Note: This article was originally published in July 2010 and was updated in May 2018 to include the latest research. My original discussion of the research on iodine and selenium still stands, but I have updated my recommendations for iodine testing in light of new evidence and added a section with practical steps for correcting iodine status.
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When lab results for thyroid function come back as “normal,” it’s easy to assume that everything is functioning well. However, there are several different reasons these results can be misleading. Today we answer a listener question and discuss the various reasons why a “normal” lab result may not always mean optimal thyroid function.
The green smoothie fad has taken the world by storm, with everyone from staunch vegans to Paleo people hopping on the kale-and-spinach-laden beverage bandwagon. While green smoothies have gained a reputation for being extremely healthy, these drinks have a dark side that few people are aware of. Read on to learn about the health problems associated with the “over-enthusiastic” consumption of green smoothies and why drinking these beverages regularly may not be conducive to optimal health.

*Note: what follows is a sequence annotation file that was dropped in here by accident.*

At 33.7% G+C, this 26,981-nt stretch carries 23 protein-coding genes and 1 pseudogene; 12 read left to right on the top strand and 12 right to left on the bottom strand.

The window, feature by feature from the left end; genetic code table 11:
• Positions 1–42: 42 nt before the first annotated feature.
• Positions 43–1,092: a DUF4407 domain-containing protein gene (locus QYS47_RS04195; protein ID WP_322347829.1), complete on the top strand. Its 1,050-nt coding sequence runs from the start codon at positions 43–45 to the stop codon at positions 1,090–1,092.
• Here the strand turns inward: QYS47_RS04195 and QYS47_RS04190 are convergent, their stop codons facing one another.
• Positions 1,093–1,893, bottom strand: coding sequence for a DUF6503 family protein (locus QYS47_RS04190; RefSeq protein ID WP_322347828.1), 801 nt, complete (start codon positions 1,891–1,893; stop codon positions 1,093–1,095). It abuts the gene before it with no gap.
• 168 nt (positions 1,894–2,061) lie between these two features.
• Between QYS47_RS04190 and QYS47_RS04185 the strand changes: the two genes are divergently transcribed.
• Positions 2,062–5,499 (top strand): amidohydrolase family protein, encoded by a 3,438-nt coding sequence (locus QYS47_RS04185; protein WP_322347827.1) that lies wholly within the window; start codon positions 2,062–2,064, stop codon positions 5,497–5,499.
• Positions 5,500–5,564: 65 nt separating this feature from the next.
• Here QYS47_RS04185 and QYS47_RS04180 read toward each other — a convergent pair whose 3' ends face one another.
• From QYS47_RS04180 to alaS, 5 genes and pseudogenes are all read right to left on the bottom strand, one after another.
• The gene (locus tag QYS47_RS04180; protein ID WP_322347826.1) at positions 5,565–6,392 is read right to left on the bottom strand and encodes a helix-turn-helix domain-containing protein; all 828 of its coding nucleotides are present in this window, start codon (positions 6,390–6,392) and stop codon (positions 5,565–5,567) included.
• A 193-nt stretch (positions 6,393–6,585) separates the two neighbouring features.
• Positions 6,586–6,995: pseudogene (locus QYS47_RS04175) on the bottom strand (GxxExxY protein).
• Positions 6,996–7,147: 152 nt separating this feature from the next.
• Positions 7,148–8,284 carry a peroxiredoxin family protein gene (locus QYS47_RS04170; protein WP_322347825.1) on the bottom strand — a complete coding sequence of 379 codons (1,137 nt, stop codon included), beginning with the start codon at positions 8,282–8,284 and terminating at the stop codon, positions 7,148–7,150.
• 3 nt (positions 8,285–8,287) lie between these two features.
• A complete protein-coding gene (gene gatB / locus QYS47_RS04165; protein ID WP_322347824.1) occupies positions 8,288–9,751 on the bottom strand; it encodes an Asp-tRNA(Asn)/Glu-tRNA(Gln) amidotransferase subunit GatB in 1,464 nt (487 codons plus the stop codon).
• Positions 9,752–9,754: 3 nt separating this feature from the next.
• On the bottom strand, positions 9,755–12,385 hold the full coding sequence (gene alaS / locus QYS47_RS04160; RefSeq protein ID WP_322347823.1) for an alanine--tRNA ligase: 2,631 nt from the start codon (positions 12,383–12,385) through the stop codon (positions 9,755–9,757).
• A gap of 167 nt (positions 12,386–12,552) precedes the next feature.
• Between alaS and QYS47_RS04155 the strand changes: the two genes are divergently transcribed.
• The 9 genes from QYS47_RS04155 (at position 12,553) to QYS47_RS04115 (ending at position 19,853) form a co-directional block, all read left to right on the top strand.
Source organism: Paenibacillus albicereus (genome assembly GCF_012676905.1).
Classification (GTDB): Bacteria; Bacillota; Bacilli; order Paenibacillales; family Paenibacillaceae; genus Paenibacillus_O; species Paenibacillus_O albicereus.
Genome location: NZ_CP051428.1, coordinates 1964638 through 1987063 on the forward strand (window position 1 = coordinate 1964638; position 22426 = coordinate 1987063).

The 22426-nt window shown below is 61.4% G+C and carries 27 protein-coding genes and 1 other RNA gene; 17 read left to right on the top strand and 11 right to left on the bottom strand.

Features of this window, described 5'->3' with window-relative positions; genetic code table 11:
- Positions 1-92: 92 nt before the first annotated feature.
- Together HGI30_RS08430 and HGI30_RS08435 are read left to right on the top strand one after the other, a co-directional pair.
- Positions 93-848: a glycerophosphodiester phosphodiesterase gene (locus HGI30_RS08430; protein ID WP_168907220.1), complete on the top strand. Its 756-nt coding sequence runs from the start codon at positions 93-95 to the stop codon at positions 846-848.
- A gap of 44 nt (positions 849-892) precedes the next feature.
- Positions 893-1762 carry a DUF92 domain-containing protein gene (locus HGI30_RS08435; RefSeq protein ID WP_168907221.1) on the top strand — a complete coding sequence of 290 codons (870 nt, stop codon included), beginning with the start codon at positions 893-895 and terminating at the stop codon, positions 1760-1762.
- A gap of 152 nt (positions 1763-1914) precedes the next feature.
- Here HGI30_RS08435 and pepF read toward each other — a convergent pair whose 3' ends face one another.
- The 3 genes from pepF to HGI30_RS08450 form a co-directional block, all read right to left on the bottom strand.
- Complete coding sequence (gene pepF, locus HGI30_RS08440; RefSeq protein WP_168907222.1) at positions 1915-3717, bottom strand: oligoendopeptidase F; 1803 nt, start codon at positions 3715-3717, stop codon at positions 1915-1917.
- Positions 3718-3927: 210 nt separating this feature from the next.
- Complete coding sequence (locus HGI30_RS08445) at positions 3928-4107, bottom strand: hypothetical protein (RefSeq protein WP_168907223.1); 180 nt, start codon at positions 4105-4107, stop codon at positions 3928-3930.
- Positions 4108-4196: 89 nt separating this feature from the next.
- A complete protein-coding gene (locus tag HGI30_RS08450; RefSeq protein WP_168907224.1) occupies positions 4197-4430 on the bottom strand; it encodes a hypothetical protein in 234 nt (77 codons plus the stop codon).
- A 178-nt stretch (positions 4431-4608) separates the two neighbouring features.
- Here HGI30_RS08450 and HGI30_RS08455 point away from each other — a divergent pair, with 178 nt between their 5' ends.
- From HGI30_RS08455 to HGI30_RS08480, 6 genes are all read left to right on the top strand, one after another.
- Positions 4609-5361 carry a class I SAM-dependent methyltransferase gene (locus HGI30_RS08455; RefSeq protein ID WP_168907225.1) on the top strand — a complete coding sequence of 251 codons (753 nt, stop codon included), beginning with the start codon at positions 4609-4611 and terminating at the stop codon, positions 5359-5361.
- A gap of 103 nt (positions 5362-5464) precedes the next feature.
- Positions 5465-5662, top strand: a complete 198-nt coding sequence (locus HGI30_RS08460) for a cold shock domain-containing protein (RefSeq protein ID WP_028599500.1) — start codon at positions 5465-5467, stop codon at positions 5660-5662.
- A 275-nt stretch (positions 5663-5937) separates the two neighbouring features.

Do you have high cholesterol? Are you concerned about your heart health? You might want to get your thyroid checked out. Thyroid hormones play a major role in lipid metabolism and are one of the major causes of high cholesterol. Read on to learn more.
While there are many factors that influence thyroid function, recent research suggests that gut health may be a key player. The trillions of microbes that reside in your gut have a profound influence on the production of hormones in the body—including thyroid hormones. Read on to find out if a disrupted gut microbiota might be contributing to your thyroid problem, and learn how healing your gut could improve your thyroid function.
According to recent statistics, subclinical hypothyroidism may be more common than type 2 diabetes. In this podcast Dr. Amy Nett and I will discuss the thyroid physiology behind subclinical hypothyroidism and its clinical consequences.